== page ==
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Thursday, October 15, 2009

Deposition in Washington Divorces

In contested cases, a great deal of work goes into preparing the case for court. Sometimes, it is necessary to conduct a deposition. A deposition is testimony taken under oath (under penalty of perjury) in advance of a trial or evidentiary hearing before a Judge or Court Commissioner.
Typically, a deposition is taken both to learn information, and to “box” a witness into a story. Deposition testimony may be may be used against that witness in court. Therefore, it is a very useful investigative and preparation tool for attorneys.

A deposition is a formal question and answer session. The subject matter typically relates to the contested issues in the case. In divorces, depositions often focus on the financial affairs of the spouses and any issues relevant to legal custody/physical placement determinations. Often, the person being deposed is required to bring certain documents to the deposition. In those instances, the deponent will almost surely be asked questions about those documents.

The person being deposed is known as a “deponent.” Depositions may involve only the parties (husband and wife). In more complex cases, family and friends may be deposed. If there are any expert witnesses involved in the case, they may be deposed as well. Experts may include appraisers, accountants and psychologists.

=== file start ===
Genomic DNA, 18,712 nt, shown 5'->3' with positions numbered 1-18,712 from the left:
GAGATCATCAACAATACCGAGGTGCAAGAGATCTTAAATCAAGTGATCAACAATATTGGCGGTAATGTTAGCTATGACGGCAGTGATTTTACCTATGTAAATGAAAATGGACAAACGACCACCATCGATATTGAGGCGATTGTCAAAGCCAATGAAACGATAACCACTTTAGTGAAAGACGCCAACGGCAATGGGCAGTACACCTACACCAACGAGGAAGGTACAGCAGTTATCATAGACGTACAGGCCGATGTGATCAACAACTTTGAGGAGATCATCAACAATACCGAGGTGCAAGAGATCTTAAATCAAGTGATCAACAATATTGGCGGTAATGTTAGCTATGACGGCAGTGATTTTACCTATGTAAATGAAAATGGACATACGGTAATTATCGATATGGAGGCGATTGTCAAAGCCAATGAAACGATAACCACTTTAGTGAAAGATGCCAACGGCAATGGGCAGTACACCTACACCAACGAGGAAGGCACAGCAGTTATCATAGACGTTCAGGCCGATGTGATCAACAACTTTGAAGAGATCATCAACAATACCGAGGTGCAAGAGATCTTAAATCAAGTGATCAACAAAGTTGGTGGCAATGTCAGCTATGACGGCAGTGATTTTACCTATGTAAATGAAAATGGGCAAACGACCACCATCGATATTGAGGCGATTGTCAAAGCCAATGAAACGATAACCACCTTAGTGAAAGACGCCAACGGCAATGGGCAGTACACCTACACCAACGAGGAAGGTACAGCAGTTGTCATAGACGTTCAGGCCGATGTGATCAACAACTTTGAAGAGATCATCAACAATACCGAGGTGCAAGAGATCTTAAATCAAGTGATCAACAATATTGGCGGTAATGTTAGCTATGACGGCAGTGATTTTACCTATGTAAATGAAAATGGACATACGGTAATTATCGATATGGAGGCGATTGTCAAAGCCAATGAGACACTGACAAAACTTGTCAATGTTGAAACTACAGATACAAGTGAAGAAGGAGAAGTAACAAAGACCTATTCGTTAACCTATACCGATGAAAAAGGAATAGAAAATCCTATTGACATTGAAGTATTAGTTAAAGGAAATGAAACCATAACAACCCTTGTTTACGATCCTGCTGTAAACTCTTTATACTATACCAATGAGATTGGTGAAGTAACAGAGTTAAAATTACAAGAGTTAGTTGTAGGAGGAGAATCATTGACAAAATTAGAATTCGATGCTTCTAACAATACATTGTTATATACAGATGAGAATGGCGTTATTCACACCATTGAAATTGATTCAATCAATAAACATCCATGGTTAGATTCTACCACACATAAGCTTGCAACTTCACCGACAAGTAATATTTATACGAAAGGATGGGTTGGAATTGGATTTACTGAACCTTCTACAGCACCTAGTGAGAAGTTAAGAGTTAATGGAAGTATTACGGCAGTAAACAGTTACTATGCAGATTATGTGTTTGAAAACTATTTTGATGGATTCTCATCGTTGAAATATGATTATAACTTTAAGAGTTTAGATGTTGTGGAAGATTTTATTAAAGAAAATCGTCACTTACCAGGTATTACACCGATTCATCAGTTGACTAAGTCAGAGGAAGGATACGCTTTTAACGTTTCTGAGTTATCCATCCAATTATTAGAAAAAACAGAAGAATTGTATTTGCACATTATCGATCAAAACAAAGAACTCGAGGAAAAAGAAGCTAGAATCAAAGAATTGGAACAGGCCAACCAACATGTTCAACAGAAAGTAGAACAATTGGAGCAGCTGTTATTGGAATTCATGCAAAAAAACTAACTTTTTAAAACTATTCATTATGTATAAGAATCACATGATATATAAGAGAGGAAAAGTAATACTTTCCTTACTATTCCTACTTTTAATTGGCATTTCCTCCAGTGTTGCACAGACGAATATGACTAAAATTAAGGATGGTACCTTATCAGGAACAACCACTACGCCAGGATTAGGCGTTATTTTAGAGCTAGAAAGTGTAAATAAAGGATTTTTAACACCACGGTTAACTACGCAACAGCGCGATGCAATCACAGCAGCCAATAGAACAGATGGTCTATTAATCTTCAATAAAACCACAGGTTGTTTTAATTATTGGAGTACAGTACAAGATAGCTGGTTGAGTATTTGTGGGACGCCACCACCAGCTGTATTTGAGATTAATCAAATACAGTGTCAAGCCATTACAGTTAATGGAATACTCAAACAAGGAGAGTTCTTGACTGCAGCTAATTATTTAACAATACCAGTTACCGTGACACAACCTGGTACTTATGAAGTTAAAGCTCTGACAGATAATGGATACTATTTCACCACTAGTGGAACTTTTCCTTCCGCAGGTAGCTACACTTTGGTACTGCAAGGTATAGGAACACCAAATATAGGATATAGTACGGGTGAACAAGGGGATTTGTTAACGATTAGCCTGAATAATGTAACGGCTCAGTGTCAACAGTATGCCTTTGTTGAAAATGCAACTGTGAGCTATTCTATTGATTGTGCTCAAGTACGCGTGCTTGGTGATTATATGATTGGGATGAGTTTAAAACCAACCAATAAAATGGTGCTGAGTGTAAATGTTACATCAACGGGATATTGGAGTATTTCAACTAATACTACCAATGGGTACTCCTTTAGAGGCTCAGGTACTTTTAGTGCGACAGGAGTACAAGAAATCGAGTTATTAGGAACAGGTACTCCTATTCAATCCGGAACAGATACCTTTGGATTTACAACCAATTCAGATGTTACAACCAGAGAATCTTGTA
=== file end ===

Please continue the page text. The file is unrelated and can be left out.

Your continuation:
Depositions are usually conducted at the office of one of the attorneys in the case. In my office, we hold depositions in conference rooms. A court reporter is present to transcribe all of the questions and answers for the record. Court reporters are hired by the attorney requesting the deposition. More rarely, a deposition is videotaped as well. If a deposition is videotaped, that is usually done by a professional videographer.

The length of an individual deposition varies. Generally, the more complex and acrimonious the case, the longer the deposition will be. There is no Washington law which specifically limits the amount of time a deposition may take. However, a deposition cannot be taken solely for the purpose of harassment or intimidation.

Anyone who is part of a deposition may order copies of the official transcript from the court reporter who transcribed the testimony. A witness is allowed to read and review his or her testimony. However, the contents of the transcript cannot be changed.

If you are subpoenaed to appear at a divorce deposition, you should consult an experienced divorce lawyer to learn about your rights.

The Renton law firm of Mogren, Glessner & Roti, represents clients in a variety of family law cases, including taking the taking of depositions where necessary. We have 4 attorneys for you to chose from. Please visit our web page at for more information.

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